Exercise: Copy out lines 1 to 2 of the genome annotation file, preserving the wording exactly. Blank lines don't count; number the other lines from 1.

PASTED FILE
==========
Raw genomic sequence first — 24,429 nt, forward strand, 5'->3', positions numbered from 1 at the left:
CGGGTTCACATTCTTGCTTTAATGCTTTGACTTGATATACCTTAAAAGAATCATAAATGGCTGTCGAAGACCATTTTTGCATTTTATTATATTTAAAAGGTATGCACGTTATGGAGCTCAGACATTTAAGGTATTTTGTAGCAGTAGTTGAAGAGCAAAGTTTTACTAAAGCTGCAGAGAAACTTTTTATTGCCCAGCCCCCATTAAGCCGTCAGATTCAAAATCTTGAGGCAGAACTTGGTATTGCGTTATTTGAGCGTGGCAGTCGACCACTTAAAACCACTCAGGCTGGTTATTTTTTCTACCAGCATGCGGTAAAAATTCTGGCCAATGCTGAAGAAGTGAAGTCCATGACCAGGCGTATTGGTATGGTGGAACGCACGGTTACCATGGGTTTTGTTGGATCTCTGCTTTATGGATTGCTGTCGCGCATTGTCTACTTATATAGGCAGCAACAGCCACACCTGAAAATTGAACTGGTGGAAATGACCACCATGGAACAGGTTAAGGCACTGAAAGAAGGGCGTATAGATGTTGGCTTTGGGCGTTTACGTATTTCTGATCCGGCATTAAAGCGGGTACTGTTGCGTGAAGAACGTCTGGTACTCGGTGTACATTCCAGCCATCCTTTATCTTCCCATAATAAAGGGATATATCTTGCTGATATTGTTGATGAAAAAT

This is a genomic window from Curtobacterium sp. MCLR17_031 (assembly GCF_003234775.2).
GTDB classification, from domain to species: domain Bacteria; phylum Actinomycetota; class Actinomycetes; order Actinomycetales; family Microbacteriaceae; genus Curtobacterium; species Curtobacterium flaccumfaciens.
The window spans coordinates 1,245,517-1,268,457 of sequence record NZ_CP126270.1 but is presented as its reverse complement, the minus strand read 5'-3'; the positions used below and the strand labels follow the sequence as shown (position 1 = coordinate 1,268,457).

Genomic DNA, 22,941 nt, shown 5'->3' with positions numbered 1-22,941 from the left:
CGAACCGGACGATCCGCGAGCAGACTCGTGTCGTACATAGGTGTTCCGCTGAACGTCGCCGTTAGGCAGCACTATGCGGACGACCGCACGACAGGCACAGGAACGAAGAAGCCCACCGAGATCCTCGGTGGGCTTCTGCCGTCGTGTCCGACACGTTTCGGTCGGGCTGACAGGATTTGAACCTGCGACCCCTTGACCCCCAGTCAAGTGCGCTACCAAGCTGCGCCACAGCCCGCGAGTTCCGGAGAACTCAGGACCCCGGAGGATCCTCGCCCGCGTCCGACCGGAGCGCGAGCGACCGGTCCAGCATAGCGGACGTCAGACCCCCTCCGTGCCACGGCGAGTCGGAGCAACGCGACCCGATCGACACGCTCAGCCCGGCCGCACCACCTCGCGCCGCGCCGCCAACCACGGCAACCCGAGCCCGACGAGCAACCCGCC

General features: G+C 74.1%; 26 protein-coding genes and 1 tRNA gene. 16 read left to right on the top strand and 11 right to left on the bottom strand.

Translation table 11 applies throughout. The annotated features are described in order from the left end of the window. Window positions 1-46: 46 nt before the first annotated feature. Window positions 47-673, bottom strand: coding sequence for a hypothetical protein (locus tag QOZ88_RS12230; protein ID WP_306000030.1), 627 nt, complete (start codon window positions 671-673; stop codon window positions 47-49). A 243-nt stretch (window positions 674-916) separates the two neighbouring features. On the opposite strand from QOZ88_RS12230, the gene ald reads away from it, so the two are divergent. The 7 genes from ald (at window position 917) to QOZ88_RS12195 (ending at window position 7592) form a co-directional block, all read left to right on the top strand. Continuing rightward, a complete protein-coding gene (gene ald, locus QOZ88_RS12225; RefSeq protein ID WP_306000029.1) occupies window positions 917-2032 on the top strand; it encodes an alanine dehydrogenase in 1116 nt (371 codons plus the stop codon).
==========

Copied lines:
Raw genomic sequence first — 24,429 nt, forward strand, 5'->3', positions numbered from 1 at the left:
CGGGTTCACATTCTTGCTTTAATGCTTTGACTTGATATACCTTAAAAGAATCATAAATGGCTGTCGAAGACCATTTTTGCATTTTATTATATTTAAAAGGTATGCACGTTATGGAGCTCAGACATTTAAGGTATTTTGTAGCAGTAGTTGAAGAGCAAAGTTTTACTAAAGCTGCAGAGAAACTTTTTATTGCCCAGCCCCCATTAAGCCGTCAGATTCAAAATCTTGAGGCAGAACTTGGTATTGCGTTATTTGAGCGTGGCAGTCGACCACTTAAAACCACTCAGGCTGGTTATTTTTTCTACCAGCATGCGGTAAAAATTCTGGCCAATGCTGAAGAAGTGAAGTCCATGACCAGGCGTATTGGTATGGTGGAACGCACGGTTACCATGGGTTTTGTTGGATCTCTGCTTTATGGATTGCTGTCGCGCATTGTCTACTTATATAGGCAGCAACAGCCACACCTGAAAATTGAACTGGTGGAAATGACCACCATGGAACAGGTTAAGGCACTGAAAGAAGGGCGTATAGATGTTGGCTTTGGGCGTTTACGTATTTCTGATCCGGCATTAAAGCGGGTACTGTTGCGTGAAGAACGTCTGGTACTCGGTGTACATTCCAGCCATCCTTTATCTTCCCATAATAAAGGGATATATCTTGCTGATATTGTTGATGAAAAAT